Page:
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Glance Zones


  1. We need to use integer IDs to maintain backwards compatability with OpenStack API v1.X


How do we organize Glance within Zones so that we can:

  1. Discover available images for a customer
  2. Efficiently and reliably backup instances
  3. Support globally available images

Currently, region-level Nova zones contain a Glance API, Glance Registry, and Swift instance. Base install and snapshot data reside within Swift while the metadata exists in the Glance Registry.

Storing the backup data in a zone local Swift makes a lot of sense in terms of isolation and performance. Assuming that this Swift instance is publicly accessible, this will mean that image data is available globally.

The problem lies with the metadata. While a region-level Glance Registry has the same benefits in terms of performance and isolation as the region-level Swift, it introduces several large problems:

  1. Image discovery is difficult because there is no clear way for discovering which zones are present globally and what images they possess
  2. Base install data and metadata needs to be replicated into the zone which creates a burden on Ops to keep the images in sync
  3. The OpenStack API requires images to have a single globally unique integer ID. Since each zone would possess its own Glance Registry database, it's not clear who would be the arbiter of this ID.

Proposed Solution

To solve the problems mentioned above, we propose replacing the region-level Glance Registries with a single global Glance Registry.

In this plan, each region would maintain its own Swift and Glance API servers which would keep the heavy traffic--the image data--within the zone. But, the metadata would be pushed up to this central location.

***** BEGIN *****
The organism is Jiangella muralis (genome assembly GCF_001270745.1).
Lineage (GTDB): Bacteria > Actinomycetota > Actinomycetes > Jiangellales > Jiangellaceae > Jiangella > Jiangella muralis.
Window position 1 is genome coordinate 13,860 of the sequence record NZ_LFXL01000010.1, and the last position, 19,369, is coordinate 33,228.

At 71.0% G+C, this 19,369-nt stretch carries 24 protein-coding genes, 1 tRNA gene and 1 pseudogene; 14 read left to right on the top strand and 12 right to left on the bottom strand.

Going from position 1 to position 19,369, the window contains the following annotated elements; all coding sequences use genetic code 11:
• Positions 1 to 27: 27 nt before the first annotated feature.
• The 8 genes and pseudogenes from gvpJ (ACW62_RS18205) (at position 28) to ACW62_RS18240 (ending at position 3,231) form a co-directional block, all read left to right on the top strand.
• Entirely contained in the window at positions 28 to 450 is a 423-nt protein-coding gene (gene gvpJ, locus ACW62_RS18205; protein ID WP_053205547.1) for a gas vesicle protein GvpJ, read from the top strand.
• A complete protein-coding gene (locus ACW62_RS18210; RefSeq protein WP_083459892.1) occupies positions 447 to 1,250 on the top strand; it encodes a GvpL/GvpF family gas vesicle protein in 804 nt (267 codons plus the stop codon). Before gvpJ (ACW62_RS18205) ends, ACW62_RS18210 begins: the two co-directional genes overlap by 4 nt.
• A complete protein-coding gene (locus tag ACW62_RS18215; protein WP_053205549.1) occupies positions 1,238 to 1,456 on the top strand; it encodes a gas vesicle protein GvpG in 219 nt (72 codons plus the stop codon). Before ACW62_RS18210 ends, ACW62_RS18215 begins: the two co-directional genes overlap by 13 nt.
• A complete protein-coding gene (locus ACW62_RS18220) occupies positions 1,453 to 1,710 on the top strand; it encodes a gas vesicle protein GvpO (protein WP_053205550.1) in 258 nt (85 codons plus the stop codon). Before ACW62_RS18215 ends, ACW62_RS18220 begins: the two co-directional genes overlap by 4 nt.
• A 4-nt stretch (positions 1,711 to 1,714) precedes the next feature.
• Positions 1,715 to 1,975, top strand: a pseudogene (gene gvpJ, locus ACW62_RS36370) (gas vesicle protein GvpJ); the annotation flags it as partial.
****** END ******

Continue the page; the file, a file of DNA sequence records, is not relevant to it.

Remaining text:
This has a number of benefits:

  1. Image discovery is trivial: we just query the global Registry for the available images for a given customer
  2. Base install management is easy: the metadata is stored in the registry just like any other image and we serve the data out of a single base install Swift instance.
  3. We get the globally unique ID for free by using the databases AUTOINCREMENT ID column

Of course, there is one potentially large drawback to this approach: we're introducing a single point of failure. This has important performance and availability implications which are addressed below.



The first question to ask is: can a single global Glance Registry provide the performance characteristics we need?

The Glance Registry is really two components, a small web server exposing a REST interface and a traditional RDBMS storing the metadata. Given that the web servers can scale horizontally, the bottleneck is really the database.

For a first approximation, assume we're trying to scale to 1 million instances. For backups, in the worst case, each instance has daily backups turned on, meaning we'll have to accommodate 10**6/86400 or about 12 write transactions per second [2]. This volume is low enough to be a non-issue.